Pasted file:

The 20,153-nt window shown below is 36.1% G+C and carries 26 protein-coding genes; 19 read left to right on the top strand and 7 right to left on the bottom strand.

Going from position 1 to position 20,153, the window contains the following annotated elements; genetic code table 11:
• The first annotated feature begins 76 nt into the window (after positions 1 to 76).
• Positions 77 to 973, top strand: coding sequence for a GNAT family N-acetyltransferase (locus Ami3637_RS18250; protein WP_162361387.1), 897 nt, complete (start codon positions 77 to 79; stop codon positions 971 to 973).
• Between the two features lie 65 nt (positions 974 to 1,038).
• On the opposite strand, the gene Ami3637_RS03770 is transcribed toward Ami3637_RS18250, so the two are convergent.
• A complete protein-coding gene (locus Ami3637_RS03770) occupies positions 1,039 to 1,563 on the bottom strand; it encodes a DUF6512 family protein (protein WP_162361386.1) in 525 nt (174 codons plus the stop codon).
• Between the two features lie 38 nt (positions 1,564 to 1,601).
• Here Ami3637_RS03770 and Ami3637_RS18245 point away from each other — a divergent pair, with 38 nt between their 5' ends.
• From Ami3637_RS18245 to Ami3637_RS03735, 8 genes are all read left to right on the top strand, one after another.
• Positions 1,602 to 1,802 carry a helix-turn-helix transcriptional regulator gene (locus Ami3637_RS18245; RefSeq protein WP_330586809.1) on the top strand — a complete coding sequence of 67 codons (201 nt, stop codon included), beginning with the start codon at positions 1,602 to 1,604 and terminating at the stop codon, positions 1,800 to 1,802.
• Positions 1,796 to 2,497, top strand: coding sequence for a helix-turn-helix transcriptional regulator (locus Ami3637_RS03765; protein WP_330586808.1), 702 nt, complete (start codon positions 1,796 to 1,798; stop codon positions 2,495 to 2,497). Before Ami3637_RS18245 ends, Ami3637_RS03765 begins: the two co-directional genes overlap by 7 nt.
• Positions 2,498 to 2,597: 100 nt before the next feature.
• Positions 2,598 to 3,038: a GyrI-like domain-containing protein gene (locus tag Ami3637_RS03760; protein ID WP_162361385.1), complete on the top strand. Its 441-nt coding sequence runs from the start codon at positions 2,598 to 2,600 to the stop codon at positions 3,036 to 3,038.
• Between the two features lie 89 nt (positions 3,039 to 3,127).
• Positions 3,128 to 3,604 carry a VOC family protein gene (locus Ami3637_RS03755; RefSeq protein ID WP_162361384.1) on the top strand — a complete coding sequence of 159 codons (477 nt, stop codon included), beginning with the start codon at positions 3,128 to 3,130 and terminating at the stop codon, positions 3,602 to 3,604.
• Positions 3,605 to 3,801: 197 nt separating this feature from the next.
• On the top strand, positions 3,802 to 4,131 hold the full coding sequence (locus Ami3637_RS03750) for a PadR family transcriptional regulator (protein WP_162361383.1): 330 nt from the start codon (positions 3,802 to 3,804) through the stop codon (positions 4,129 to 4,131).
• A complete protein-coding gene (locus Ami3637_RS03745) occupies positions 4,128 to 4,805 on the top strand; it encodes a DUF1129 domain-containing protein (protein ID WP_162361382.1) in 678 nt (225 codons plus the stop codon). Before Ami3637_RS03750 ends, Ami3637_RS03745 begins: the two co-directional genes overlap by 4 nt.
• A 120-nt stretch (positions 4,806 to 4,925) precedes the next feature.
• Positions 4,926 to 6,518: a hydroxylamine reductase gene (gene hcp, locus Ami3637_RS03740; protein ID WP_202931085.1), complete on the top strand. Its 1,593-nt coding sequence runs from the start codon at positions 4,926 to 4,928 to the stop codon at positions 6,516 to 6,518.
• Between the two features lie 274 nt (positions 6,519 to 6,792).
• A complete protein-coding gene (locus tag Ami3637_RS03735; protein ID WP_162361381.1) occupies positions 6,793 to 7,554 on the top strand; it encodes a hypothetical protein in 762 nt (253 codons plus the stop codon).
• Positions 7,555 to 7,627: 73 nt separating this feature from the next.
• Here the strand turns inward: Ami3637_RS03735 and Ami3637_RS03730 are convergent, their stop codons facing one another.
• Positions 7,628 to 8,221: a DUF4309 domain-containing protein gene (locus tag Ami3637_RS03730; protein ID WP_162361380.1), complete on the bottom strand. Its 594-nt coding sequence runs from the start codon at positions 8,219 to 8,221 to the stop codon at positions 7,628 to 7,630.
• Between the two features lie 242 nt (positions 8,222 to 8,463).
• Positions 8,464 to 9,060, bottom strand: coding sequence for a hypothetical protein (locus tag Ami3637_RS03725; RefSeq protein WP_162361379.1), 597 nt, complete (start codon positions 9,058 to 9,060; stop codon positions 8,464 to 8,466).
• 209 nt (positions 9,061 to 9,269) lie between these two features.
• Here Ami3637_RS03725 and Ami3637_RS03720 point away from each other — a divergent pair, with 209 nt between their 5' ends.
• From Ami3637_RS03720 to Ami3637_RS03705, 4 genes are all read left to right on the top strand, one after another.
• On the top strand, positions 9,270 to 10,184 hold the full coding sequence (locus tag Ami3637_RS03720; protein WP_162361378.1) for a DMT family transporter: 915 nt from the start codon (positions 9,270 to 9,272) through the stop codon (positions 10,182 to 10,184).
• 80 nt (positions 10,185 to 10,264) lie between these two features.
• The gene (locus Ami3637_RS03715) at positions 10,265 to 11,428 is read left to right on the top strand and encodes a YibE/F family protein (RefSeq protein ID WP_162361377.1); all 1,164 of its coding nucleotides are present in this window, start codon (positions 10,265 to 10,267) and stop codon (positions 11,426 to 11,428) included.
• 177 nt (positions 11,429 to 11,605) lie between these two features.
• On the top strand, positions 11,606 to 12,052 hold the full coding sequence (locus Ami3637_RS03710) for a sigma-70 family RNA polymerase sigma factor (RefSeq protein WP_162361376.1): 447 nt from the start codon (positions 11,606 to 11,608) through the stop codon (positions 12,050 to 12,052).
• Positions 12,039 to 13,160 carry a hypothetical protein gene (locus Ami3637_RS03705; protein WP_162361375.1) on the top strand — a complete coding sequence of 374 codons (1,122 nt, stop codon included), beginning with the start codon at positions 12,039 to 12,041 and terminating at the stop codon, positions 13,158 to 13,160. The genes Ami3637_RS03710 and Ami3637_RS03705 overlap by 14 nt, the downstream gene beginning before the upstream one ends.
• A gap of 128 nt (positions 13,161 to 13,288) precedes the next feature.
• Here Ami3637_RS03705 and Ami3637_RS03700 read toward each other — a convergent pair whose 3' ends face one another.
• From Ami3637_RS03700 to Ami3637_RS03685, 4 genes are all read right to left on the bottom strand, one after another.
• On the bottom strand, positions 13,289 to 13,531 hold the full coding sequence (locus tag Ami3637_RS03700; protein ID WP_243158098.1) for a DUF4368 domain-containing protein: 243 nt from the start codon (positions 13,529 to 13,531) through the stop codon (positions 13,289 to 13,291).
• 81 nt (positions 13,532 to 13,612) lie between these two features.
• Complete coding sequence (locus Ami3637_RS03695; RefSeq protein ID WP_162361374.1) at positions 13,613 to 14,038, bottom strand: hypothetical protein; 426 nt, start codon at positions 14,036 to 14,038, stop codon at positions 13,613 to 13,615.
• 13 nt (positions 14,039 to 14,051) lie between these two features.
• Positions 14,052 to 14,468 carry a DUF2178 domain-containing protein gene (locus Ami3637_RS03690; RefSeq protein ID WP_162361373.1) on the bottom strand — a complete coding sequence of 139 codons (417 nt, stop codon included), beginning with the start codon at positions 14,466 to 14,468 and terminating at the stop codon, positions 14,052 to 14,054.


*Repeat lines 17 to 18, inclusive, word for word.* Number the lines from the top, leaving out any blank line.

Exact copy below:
• Positions 3,605 to 3,801: 197 nt separating this feature from the next.
• On the top strand, positions 3,802 to 4,131 hold the full coding sequence (locus Ami3637_RS03750) for a PadR family transcriptional regulator (protein WP_162361383.1): 330 nt from the start codon (positions 3,802 to 3,804) through the stop codon (positions 4,129 to 4,131).